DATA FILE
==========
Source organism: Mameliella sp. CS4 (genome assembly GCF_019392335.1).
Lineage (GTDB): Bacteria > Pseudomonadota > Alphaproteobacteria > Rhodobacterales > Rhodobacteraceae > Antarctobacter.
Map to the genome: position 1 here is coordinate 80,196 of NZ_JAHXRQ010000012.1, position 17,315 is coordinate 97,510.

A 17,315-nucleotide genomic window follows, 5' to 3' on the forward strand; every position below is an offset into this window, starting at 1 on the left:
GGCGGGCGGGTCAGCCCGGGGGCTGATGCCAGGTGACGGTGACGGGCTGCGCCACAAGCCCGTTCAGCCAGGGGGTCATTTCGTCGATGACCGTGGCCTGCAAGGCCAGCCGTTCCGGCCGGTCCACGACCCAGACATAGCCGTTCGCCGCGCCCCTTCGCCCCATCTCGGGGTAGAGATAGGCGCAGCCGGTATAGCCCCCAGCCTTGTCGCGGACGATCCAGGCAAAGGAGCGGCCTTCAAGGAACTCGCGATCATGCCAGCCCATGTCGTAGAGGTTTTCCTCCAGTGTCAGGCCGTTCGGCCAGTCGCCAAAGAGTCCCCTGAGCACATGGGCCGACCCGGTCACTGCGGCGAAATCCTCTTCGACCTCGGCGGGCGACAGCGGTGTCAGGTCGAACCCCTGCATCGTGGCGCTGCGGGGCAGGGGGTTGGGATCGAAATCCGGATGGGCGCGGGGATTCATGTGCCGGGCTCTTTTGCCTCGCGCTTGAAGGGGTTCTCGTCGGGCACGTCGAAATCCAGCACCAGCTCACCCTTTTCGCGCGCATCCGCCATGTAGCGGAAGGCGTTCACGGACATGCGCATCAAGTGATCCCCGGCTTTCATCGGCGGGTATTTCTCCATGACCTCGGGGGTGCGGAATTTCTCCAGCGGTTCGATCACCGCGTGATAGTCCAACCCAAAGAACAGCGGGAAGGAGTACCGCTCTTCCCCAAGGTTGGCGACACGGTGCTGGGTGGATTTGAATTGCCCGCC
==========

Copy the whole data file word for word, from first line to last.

Source organism: Mameliella sp. CS4 (genome assembly GCF_019392335.1).
Lineage (GTDB): Bacteria > Pseudomonadota > Alphaproteobacteria > Rhodobacterales > Rhodobacteraceae > Antarctobacter.
Map to the genome: position 1 here is coordinate 80,196 of NZ_JAHXRQ010000012.1, position 17,315 is coordinate 97,510.

A 17,315-nucleotide genomic window follows, 5' to 3' on the forward strand; every position below is an offset into this window, starting at 1 on the left:
GGCGGGCGGGTCAGCCCGGGGGCTGATGCCAGGTGACGGTGACGGGCTGCGCCACAAGCCCGTTCAGCCAGGGGGTCATTTCGTCGATGACCGTGGCCTGCAAGGCCAGCCGTTCCGGCCGGTCCACGACCCAGACATAGCCGTTCGCCGCGCCCCTTCGCCCCATCTCGGGGTAGAGATAGGCGCAGCCGGTATAGCCCCCAGCCTTGTCGCGGACGATCCAGGCAAAGGAGCGGCCTTCAAGGAACTCGCGATCATGCCAGCCCATGTCGTAGAGGTTTTCCTCCAGTGTCAGGCCGTTCGGCCAGTCGCCAAAGAGTCCCCTGAGCACATGGGCCGACCCGGTCACTGCGGCGAAATCCTCTTCGACCTCGGCGGGCGACAGCGGTGTCAGGTCGAACCCCTGCATCGTGGCGCTGCGGGGCAGGGGGTTGGGATCGAAATCCGGATGGGCGCGGGGATTCATGTGCCGGGCTCTTTTGCCTCGCGCTTGAAGGGGTTCTCGTCGGGCACGTCGAAATCCAGCACCAGCTCACCCTTTTCGCGCGCATCCGCCATGTAGCGGAAGGCGTTCACGGACATGCGCATCAAGTGATCCCCGGCTTTCATCGGCGGGTATTTCTCCATGACCTCGGGGGTGCGGAATTTCTCCAGCGGTTCGATCACCGCGTGATAGTCCAACCCAAAGAACAGCGGGAAGGAGTACCGCTCTTCCCCAAGGTTGGCGACACGGTGCTGGGTGGATTTGAATTGCCCGCC